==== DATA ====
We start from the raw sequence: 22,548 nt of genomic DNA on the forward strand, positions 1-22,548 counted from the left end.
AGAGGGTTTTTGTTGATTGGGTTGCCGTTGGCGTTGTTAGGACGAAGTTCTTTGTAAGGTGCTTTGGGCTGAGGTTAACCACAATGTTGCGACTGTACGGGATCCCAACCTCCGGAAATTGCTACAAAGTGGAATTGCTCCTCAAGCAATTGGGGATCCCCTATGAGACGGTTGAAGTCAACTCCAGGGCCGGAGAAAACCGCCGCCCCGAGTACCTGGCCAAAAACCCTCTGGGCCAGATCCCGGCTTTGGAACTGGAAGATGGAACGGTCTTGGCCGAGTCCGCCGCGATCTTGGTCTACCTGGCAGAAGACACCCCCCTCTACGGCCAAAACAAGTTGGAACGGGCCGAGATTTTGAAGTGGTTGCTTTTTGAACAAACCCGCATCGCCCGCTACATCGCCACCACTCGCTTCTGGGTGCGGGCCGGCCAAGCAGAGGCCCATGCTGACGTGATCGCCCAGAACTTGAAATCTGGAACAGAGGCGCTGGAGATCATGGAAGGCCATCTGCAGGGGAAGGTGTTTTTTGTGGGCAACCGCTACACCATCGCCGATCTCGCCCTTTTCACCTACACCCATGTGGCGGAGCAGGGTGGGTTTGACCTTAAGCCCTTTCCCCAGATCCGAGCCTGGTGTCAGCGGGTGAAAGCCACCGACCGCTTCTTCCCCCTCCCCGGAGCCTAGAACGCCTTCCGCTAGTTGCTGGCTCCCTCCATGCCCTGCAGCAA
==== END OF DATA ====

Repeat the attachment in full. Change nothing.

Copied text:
We start from the raw sequence: 22,548 nt of genomic DNA on the forward strand, positions 1-22,548 counted from the left end.
AGAGGGTTTTTGTTGATTGGGTTGCCGTTGGCGTTGTTAGGACGAAGTTCTTTGTAAGGTGCTTTGGGCTGAGGTTAACCACAATGTTGCGACTGTACGGGATCCCAACCTCCGGAAATTGCTACAAAGTGGAATTGCTCCTCAAGCAATTGGGGATCCCCTATGAGACGGTTGAAGTCAACTCCAGGGCCGGAGAAAACCGCCGCCCCGAGTACCTGGCCAAAAACCCTCTGGGCCAGATCCCGGCTTTGGAACTGGAAGATGGAACGGTCTTGGCCGAGTCCGCCGCGATCTTGGTCTACCTGGCAGAAGACACCCCCCTCTACGGCCAAAACAAGTTGGAACGGGCCGAGATTTTGAAGTGGTTGCTTTTTGAACAAACCCGCATCGCCCGCTACATCGCCACCACTCGCTTCTGGGTGCGGGCCGGCCAAGCAGAGGCCCATGCTGACGTGATCGCCCAGAACTTGAAATCTGGAACAGAGGCGCTGGAGATCATGGAAGGCCATCTGCAGGGGAAGGTGTTTTTTGTGGGCAACCGCTACACCATCGCCGATCTCGCCCTTTTCACCTACACCCATGTGGCGGAGCAGGGTGGGTTTGACCTTAAGCCCTTTCCCCAGATCCGAGCCTGGTGTCAGCGGGTGAAAGCCACCGACCGCTTCTTCCCCCTCCCCGGAGCCTAGAACGCCTTCCGCTAGTTGCTGGCTCCCTCCATGCCCTGCAGCAA